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  • Friday 04, December 2020
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Hard road ahead for Olympics detente: analysts

Hard road ahead for Olympics detente: analysts

SEOUL: On Sept 3, 2017 North Korea detonated its most powerful nuclear blast to date, sending tensions on the peninsula higher than a mushroom cloud. Less than six months later the two sides’ heads of state cheered a joint ice hockey team.

The speed of the Olympics-driven rapprochement across the Demilitarised Zone that has divided North and South since the end of the Korean war has been extraordinary.

But how deep it runs, how far it will go and how long it will last once the Games are over remain very open to question, analysts say.

The North has sent its athletes to Pyeongchang, along with cheerleaders and performers, and dispatched a diplomatic delegation led by Kim Yong-nam, its ceremonial head of state, technically its highest-level official ever to visit the South.

Its key member, though, was leader Kim Jong-un’s sister and key confidante Kim Yo-jong, who brought a personal message from her brother and his invitation to South Korean President Moon Jae-in to a summit in Pyongyang.

The offer puts Moon in a quandary, observers say — accept and he risks alienating key ally and protector Washington, decline and his lifelong hopes for engagement could wither.

“The Olympic outreach is likely intended to widen the already obvious rift between the US [under Trump the ultra] and SK [under Moon the committed engager],” Robert Kelly of Pusan National University wrote on Twitter.

Washington insists that Pyongyang must take concrete steps towards denuclearisation before any talks can begin, while Moon — whose parents escaped from the North in a US evacuation during the war — has long argued for closer involvement to bring it to the negotiating table.

Visiting US Vice President Mike Pence did not engage with the North Korean representatives just a few seats away at the opening ceremony, and did not get up to cheer when athletes from the host nation and its neighbour entered the arena together behind a unification flag.

But Kelly did not expect the alliance between Washington — which has 28,500 troops stationed in the South to defend it from the North — and Seoul to be put at risk.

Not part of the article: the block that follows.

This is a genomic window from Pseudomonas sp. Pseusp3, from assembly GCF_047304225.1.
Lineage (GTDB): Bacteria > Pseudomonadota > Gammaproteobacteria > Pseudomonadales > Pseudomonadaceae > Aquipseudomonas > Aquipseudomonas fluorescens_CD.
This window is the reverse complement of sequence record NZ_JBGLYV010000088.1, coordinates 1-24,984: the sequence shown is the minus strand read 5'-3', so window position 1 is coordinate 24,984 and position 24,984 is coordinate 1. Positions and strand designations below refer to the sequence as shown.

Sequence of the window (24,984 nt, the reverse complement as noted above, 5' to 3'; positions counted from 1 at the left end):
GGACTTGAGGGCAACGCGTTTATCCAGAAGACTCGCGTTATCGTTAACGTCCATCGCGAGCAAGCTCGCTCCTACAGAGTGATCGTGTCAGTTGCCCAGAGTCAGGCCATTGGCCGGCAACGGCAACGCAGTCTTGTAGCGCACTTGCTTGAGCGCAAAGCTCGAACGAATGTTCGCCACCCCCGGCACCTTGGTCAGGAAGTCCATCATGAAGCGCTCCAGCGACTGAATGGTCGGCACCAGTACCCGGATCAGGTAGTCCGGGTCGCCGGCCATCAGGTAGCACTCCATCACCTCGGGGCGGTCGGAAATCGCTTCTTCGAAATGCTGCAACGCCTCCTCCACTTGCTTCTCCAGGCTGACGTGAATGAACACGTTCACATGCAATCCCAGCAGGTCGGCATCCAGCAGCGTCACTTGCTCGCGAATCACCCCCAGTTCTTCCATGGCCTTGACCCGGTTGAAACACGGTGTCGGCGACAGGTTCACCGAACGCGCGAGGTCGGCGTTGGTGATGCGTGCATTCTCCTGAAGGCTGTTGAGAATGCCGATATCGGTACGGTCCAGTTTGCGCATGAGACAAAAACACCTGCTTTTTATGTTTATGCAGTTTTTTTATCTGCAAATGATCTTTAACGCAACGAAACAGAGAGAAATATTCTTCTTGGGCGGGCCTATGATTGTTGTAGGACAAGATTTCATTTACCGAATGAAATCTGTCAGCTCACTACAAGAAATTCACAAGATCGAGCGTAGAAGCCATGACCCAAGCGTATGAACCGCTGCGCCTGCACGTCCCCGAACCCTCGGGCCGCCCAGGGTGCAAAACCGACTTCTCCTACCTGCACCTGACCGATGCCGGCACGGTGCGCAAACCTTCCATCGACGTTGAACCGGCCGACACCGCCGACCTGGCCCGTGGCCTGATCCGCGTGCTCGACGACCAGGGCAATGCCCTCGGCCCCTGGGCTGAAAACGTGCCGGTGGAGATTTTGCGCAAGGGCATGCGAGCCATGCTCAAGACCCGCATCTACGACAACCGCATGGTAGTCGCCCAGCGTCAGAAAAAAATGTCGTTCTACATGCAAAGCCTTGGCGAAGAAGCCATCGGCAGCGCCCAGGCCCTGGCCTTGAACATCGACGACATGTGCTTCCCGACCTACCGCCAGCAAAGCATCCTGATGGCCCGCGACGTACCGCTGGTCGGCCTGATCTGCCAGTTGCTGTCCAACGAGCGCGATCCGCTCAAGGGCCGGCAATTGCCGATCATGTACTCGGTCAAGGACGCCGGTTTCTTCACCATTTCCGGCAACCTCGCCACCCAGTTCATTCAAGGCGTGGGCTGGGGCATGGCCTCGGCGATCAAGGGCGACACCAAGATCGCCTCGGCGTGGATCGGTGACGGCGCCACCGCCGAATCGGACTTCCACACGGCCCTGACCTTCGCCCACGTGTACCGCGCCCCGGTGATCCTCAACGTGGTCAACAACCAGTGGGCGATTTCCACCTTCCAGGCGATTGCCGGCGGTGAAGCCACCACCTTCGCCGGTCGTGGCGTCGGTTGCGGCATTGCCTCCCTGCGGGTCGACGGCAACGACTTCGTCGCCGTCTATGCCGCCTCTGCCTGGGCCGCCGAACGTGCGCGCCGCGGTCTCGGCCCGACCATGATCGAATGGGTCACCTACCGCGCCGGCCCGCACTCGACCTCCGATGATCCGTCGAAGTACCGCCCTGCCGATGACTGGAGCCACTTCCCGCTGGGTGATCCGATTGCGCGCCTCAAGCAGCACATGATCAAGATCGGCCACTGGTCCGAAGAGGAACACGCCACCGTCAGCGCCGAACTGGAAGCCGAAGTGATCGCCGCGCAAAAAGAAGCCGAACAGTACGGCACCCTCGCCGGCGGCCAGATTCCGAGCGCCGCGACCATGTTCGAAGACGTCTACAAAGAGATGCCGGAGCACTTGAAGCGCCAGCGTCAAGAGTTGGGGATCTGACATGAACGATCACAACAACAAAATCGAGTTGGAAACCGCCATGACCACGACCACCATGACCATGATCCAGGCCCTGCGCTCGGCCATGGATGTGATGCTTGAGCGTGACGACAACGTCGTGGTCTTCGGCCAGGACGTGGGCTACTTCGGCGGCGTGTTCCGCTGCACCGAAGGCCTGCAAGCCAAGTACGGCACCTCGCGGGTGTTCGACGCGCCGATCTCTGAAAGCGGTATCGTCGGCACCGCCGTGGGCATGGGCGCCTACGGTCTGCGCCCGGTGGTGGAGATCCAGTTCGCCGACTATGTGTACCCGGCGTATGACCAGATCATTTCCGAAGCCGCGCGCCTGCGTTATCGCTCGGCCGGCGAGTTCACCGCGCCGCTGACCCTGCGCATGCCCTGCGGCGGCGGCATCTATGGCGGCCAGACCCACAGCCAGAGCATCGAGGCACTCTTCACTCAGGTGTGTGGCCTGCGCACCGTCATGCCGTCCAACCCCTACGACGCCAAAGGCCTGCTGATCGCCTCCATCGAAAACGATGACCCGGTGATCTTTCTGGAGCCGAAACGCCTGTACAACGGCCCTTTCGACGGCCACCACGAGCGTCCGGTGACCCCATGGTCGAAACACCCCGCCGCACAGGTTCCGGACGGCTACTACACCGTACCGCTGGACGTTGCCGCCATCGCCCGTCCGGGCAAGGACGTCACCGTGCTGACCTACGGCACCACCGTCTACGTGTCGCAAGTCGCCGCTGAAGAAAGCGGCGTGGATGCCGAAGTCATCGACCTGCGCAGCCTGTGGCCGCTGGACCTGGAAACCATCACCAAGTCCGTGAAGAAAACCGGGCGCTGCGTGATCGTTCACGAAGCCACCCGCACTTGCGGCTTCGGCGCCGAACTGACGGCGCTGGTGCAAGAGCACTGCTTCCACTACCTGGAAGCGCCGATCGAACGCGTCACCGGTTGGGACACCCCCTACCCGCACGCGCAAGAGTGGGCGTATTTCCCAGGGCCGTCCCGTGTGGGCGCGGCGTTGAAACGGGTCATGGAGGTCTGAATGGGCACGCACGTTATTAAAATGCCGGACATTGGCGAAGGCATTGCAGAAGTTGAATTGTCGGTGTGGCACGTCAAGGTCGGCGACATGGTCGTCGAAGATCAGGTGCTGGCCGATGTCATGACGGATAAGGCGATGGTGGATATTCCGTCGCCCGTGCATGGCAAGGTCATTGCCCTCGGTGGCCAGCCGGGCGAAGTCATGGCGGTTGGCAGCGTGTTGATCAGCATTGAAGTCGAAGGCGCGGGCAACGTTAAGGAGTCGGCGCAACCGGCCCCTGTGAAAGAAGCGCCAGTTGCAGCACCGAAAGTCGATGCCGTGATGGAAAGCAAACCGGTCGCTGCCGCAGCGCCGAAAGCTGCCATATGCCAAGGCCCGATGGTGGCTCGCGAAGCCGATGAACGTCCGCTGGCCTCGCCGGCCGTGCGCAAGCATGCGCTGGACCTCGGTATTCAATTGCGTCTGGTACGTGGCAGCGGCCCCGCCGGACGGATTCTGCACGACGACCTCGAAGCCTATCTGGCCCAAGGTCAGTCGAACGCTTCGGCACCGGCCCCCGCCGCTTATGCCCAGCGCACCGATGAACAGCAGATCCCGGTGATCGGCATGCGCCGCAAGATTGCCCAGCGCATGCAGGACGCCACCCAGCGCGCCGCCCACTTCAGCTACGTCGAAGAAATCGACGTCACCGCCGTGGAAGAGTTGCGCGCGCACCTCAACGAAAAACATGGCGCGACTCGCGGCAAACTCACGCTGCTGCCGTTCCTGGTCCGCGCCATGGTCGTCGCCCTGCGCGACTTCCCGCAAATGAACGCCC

“It has had way worse ups-and-downs than the ‘lipstick diplomacy’ of the ‘propaganda Olympics’,” he wrote, and Moon was unlikely to be “seriously bowled over by some united squad medals and a trip to Pyongyang”.

“He’s a liberal, not an idiot or a traitor.”

Joint drills

Moon carefully avoided either accepting or declining Kim’s invitation, calling for efforts to create “the right conditions” for a trip, and urging Pyongyang to seek an “absolutely necessary” dialogue with the United States.

There have been summits between the two Koreas before. South Korean presidents Kim Dae-jung and Roh Moo-hyun went to Pyongyang in 2000 and 2007, respectively, to meet the current leader’s father and predecessor Kim Jong-il.

Similarly many high-profile joint cultural or sporting events were mounted, but the effort failed to stop the North’s weapons push.

To ensure the North’s participation at the Games, this time Seoul persuaded Washington to delay annual joint military drills that always infuriate Pyongyang.

It secured a UN exemption to allow one blacklisted official to travel, and a waiver from US sanctions to enable an Asiana Airlines plane to fly North, while granting one of its own for a North Korean ship that came south.

But analysts expect the momentum to prove fragile and unsustainable once the drills — habitually slammed by the North as a practice for invasion, to which it often responds with missile tests — resume after the Paralympics.

‘Treasured sword’

Kim Yo-jong is the first member of the North’s ruling family to set foot in the South since the 1950-53 Korean War, and was in the stands with Moon and Kim Yong-nam to support the two sides’ unified women’s ice hockey on Saturday — their first joint team at any Olympics.

But it lost 8-0, and the chances of the dazzling but largely symbolic moves leading to a tangible political breakthrough are almost as remote, analysts say.

The North is a notoriously tough negotiator, adamant that it needs its “treasured sword” of nuclear weapons to defend itself against the threat of invasion by the United States, and will never give them up.

Just a day before the opening ceremony it held a military parade in Pyongyang, putting its intercontinental ballistic missiles — which can reach the US mainland— on display.

Easing the deadlock is a daunting if not impossible challenge for Moon, said Seoul National University professor Kim Byung-yeon, likening him to an estate agent trying to broker a deal.

“For now the North is asking for a price that is too high, and the US is not willing to buy at that price,” Kim told Seoul’s JoongAng Ilbo daily. “If the broker tries too hard to convince both sides when the price gap is simply too high, he will end up getting criticised by them both.”—AFP